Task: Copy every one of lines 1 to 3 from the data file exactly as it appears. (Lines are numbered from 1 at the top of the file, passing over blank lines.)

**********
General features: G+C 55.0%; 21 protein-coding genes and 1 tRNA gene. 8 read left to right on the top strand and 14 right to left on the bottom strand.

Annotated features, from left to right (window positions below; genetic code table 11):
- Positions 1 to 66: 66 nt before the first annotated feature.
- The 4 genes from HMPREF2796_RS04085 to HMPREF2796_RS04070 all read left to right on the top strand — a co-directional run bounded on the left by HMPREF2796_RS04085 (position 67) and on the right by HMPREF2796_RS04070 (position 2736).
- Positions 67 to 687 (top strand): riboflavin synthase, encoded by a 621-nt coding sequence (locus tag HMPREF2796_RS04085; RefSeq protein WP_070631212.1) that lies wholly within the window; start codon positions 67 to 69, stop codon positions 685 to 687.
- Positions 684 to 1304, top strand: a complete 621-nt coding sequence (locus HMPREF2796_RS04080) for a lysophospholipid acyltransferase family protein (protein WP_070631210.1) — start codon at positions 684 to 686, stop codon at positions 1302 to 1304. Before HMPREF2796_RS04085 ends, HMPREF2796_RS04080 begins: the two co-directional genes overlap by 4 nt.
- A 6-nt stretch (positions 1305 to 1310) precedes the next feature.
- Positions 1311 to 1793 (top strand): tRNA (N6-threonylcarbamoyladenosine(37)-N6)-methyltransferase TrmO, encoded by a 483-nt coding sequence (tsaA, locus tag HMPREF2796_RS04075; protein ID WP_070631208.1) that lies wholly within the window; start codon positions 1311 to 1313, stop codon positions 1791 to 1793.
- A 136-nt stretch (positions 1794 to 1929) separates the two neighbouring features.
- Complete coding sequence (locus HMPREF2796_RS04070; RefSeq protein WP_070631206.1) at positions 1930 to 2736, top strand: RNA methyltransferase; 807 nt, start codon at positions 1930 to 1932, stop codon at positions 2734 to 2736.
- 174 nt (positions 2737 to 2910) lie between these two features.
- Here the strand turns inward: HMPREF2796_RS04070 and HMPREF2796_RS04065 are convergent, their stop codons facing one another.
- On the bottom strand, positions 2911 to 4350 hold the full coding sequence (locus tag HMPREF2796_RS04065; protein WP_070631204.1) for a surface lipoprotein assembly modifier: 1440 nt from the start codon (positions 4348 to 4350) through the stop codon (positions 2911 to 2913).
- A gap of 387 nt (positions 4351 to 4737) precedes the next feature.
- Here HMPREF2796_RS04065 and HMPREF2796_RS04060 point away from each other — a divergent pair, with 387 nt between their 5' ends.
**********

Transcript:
General features: G+C 55.0%; 21 protein-coding genes and 1 tRNA gene. 8 read left to right on the top strand and 14 right to left on the bottom strand.

Annotated features, from left to right (window positions below; genetic code table 11):
- Positions 1 to 66: 66 nt before the first annotated feature.